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Cable plow SLOW going up n drains volts

Discussion in 'Western Plows Discussion' started by Builder630, Dec 19, 2012.

  1. Builder630

    Builder630 Member
    Messages: 64

    UGH!!!!! Ok Western Cable plow, long story short it's VERY slow going up, drains the lights, volts drop to about 8. I changed the oil, cleaned the screen, made sure the pump o ring was in, nothing. Changed to the battery in my backup truck, nothing. Not sure if it's a grounding issue? Motor issue? Any suggestions? Gmc K3500. Worked perfect last year till it drained from a cracked fitting that I than replaced. BTW without the plow hooked up the cylinder operates fast. The cables look like they should be changed. Sorry so long...
     
  2. dieselss

    dieselss PlowSite Fanatic
    Messages: 10,991

    well 2 things,,i read that you changed your motor already. so then its either cable, or valving. you prob need to pull the cable side cover, and inspect the valving and see if the cables are moving the right amount. next would prob be a psi test...ck westerns website, under conventional plow and tells you how to ck the cables.
     
  3. jasonv

    jasonv PlowSite.com Addict
    from kannada
    Messages: 1,114

    Alternator, battery, or wires.

    What it sounds like to me, is that there is some fairly high resistance between the alternator and the battery, and that the plow draws off the alternator side. This could be either on the positive OR negative side. I'm going to take a nice wild guess that the problem is in the negative connection between the battery and the chassis. If that connection is weak, then the whole electrical system is running mostly straight off the alternator.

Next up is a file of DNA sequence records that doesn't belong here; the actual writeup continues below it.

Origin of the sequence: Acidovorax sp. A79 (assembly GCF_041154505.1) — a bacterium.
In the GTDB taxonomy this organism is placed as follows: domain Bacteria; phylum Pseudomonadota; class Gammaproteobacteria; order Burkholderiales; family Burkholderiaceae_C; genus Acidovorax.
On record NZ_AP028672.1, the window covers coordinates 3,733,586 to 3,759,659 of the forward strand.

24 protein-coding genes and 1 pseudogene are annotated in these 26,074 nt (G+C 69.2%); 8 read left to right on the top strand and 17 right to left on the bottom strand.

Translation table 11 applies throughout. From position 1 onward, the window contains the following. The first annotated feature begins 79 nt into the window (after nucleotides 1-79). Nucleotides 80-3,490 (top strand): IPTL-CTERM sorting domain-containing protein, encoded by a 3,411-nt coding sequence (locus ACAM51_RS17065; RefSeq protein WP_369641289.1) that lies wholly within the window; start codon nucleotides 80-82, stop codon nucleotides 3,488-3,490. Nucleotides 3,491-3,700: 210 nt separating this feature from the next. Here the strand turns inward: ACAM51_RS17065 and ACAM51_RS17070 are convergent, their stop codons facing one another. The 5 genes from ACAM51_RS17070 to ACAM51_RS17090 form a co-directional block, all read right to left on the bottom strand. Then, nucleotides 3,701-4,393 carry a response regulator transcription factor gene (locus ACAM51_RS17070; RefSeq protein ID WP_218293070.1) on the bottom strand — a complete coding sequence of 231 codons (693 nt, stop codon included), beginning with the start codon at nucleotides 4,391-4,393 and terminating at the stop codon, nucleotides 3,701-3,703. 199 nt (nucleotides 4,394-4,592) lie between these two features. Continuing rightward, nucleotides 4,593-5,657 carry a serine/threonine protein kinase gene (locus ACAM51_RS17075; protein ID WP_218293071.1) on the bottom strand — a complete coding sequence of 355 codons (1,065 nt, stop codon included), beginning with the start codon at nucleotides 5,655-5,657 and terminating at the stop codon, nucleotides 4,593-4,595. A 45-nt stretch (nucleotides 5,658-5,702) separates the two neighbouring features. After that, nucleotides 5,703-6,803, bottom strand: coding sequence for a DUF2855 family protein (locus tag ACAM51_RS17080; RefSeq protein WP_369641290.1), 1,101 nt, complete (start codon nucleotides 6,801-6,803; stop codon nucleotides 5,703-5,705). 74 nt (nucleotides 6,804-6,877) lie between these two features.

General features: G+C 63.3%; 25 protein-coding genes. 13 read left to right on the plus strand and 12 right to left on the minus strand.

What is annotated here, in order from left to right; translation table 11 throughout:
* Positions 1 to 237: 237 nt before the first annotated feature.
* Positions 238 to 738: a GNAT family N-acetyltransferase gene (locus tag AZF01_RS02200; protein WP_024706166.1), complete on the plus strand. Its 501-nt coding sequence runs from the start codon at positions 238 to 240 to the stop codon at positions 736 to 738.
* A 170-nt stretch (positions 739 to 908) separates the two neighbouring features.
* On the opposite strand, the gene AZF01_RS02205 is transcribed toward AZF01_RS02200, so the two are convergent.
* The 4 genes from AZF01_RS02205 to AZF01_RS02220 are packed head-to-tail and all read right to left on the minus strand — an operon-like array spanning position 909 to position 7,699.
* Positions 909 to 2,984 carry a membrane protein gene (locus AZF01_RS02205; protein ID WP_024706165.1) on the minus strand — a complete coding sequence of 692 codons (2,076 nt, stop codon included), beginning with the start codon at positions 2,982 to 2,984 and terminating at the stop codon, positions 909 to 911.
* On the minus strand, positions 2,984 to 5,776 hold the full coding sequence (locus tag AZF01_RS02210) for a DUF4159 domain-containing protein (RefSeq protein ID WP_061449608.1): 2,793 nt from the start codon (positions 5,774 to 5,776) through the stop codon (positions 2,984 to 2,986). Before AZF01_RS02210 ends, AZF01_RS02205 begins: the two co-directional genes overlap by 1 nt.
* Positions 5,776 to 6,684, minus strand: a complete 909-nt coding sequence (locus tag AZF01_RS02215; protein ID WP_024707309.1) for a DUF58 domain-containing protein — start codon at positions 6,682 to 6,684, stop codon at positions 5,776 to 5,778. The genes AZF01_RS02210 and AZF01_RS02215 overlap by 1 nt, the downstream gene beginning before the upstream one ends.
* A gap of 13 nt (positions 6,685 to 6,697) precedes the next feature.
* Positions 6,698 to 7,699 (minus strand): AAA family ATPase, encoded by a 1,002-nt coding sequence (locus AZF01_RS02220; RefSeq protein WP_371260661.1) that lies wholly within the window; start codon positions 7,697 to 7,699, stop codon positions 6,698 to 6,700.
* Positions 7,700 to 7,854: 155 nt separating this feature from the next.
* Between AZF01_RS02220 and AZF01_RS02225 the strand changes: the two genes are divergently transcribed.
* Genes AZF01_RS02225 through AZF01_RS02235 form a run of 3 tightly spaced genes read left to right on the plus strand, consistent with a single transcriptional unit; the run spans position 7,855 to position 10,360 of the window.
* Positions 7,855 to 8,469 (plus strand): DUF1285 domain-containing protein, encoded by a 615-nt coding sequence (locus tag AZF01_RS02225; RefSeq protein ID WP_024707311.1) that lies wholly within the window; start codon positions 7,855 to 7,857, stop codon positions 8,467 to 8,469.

Since you've already confirmed the battery is NOT the issue, you will be looking at either the alternator or the wires.

    Now here is the thing; if the alternator is weak, then your starting and other electrical systems will drain the battery to fairly weak, so when you run the plow pump, it will pull the voltage down as if the battery was dead.

    In any case, I would start by verifying all the wires, connections to chassis, etc., and if it isn't the wires, get the alternator checked.


    I do NOT think that dieselss is anywhere near the target. He has neglected the voltage drain and is considering a mechanical problem when it appears to be purely electrical. The vehicle's electrical system should be adequate to power the plow pump even when it is under extremely high load.
     
  4. dieselss

    dieselss PlowSite Fanatic
    Messages: 10,991

    Hears where Im coming from. If the lift valve isn't opening up all the way there is a blockage so to speak. So if there is,,the motor and pump don't know that. Your using the same voltage, and amps,,but trying to push fluid through an opening the size of a straw instead of a garden hose.
     
  5. Builder630

    Builder630 Member
    Messages: 64

    Thanks to both of you, I'm going to start with the negative ground. Snows on the way.
     
  6. Builder630

    Builder630 Member
    Messages: 64

    Is it at all possible the system needs to be bled? The pump reservoir was completely drained a couple months . I filled it but I thought the system bled itself, like a power steering system does.
     
  7. dieselss

    dieselss PlowSite Fanatic
    Messages: 10,991

    Yes but no. By pulling off the fill plug and leaving it open for a bit,,the air will come out
     
  8. Builder630

    Builder630 Member
    Messages: 64

    So no pumping involved?
     
  9. dieselss

    dieselss PlowSite Fanatic
    Messages: 10,991

    Well not really. Work the plow up, dwn side to side. Lower plow, collapse lift ram. Then take off fill plug. Air bubbles should come out
     
  10. Builder630

    Builder630 Member
    Messages: 64

    SOLVED! After working on it all day in the rain, all it took was a quarter turn clockwise on the pressure screw.... Works like new.